Learning Objective: Identify the components and explain the functions and the maintenance procedures for a drive line assembly, differentials, drive axles, a transfer case, and a power takeoff unit. Describe the different types of universal and constant velocity joints. Explain the adjustments and measurements of the ring and pinion gears. Describe the procedures for removing and replacing axle bearings and seals.
One important function of the power train is to transmit the power of the engine to the wheels. In a simple situation, a set of gears or a chain could perform this task, but automotive vehicles usually are not designed for such simple operating conditions. They are designed to have great pulling power, move at different speeds, operate forward and reverse, and travel on rough as well as smooth surfaces. To meet these widely varying conditions, a number of units have been added. In this chapter we will discuss drive lines, differentials, drive axles (rear and front drive), and power train accessories (transfer cases and power takeoffs).
Learning Objective: Identify the parts and the functions of different types of drive lines. Describe the different types of universal joints.
The drive line assembly has several important functions. It must perform the following:
Send turning power from the transmission to the rear axle assembly.
Flex and allow up-and-down movement of the rear axle assembly.
Provide a sliding action to adjust for changes in drive line length.
Provide a smooth power transfer.
The assembly provides a path through which power is transmitted from the transmission to the drive axle assemblies or auxiliary equipment. Vehicles, having a long wheelbase, are equipped with a drive shaft that extends from the transmission or transfer case to a center support bearing and a drive shaft that extends from the center support bearing to the rear axle.
The drive line assembly (fig. 5-1) consists of the following:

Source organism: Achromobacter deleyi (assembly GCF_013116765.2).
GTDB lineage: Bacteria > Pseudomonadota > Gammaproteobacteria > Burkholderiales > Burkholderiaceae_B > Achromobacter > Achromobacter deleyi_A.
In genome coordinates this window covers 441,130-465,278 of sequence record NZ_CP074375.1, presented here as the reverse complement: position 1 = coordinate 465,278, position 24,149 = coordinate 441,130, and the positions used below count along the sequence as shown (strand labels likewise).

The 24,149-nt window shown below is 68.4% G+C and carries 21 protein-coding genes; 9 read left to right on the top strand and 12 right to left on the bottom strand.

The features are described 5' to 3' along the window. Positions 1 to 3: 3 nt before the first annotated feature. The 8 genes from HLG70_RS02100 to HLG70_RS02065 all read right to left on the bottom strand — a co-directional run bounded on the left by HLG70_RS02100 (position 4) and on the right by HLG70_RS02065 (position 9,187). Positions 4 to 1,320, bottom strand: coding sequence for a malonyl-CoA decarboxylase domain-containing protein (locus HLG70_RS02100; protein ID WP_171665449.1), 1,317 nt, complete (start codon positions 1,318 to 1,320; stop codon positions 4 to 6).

SLIP YOKE - connects the transmission output shaft to the front universal joint.
FRONT UNIVERSAL JOINT - the swivel connection that fastens the slip yoke to the drive shaft.
DRIVE SHAFT - a hollow metal tube that transfers turning power from the front universal joint to the rear universal joint.
REAR UNIVERSAL JOINT - a flex joint that connects the drive shaft to the differential yoke.
REAR YOKE - holds the rear universal joint and transfers torque to the gears in the rear axle assembly.
The type of transmission (manual or automatic) determines how the slip joint is connected to the drive shaft. On a manual transmission, the slip yoke is splined to the drive shaft with the yoke for the universal joint directly behind the transmission or transfer case, whereas, with the automatic transmission, the slip yoke is splined to the output shaft. Either way they serve the same purpose - to provide the necessary telescopic action for the drive shaft. As the axle housing moves forward and backward, the slip joint gives freedom of movement in a horizontal direction and yet is capable of transmitting rotary motion.
The slip yoke used with an automatic transmission has the outer diameter machined smooth. This smooth surface provides a bearing surface for the bushing and rear oil seal in the transmission. The transmission rear oil seal rides on the slip yoke and prevents fluid leakage out of the rear of the transmission. The seal also keeps dirt out of the transmission and off the slip yoke.Continue Reading